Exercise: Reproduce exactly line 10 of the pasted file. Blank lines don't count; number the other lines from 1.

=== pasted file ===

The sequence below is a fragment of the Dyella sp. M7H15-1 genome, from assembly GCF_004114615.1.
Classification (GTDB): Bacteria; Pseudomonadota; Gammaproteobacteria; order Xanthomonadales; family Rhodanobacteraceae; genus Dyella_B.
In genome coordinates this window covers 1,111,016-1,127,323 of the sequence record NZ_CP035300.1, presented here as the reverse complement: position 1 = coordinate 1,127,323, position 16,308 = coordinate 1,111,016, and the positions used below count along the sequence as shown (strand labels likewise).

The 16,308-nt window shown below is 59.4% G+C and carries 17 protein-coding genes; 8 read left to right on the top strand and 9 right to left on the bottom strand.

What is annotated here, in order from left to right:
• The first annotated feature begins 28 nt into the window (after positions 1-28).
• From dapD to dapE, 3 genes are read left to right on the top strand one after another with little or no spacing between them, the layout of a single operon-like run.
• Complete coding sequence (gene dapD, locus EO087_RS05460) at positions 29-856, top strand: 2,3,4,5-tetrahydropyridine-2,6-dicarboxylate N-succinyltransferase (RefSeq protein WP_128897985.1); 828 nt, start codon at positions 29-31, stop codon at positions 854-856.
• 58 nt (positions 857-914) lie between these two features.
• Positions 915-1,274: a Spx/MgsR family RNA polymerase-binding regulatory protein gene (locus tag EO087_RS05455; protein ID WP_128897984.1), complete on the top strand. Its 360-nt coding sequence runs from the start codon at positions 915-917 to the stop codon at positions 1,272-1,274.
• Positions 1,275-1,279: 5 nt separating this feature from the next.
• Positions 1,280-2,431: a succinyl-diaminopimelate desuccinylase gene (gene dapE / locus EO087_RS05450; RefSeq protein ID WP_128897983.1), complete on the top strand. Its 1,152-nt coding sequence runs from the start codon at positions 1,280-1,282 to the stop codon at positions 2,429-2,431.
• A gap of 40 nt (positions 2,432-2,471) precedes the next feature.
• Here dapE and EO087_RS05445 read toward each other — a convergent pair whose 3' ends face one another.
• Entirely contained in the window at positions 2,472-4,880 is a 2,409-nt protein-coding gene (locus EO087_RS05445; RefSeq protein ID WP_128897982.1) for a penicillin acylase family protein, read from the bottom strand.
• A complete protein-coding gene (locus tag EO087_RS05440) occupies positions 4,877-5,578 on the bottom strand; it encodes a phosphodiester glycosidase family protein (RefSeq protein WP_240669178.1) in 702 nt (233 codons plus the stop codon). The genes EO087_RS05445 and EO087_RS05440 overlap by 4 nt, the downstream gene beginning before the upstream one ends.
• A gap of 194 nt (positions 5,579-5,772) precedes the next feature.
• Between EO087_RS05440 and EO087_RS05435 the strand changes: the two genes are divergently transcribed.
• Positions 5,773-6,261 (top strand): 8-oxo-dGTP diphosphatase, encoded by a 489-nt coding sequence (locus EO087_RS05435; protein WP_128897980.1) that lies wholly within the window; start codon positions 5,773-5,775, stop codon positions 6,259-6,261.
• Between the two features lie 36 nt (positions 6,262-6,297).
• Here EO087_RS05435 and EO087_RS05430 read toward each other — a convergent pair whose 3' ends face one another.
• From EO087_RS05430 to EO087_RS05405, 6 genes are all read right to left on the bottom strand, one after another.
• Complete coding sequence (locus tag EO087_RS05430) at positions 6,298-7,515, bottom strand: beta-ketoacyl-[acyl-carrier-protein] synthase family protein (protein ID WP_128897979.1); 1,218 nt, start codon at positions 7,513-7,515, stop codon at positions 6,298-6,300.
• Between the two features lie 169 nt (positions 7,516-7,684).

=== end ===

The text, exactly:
• Positions 915-1,274: a Spx/MgsR family RNA polymerase-binding regulatory protein gene (locus tag EO087_RS05455; protein ID WP_128897984.1), complete on the top strand. Its 360-nt coding sequence runs from the start codon at positions 915-917 to the stop codon at positions 1,272-1,274.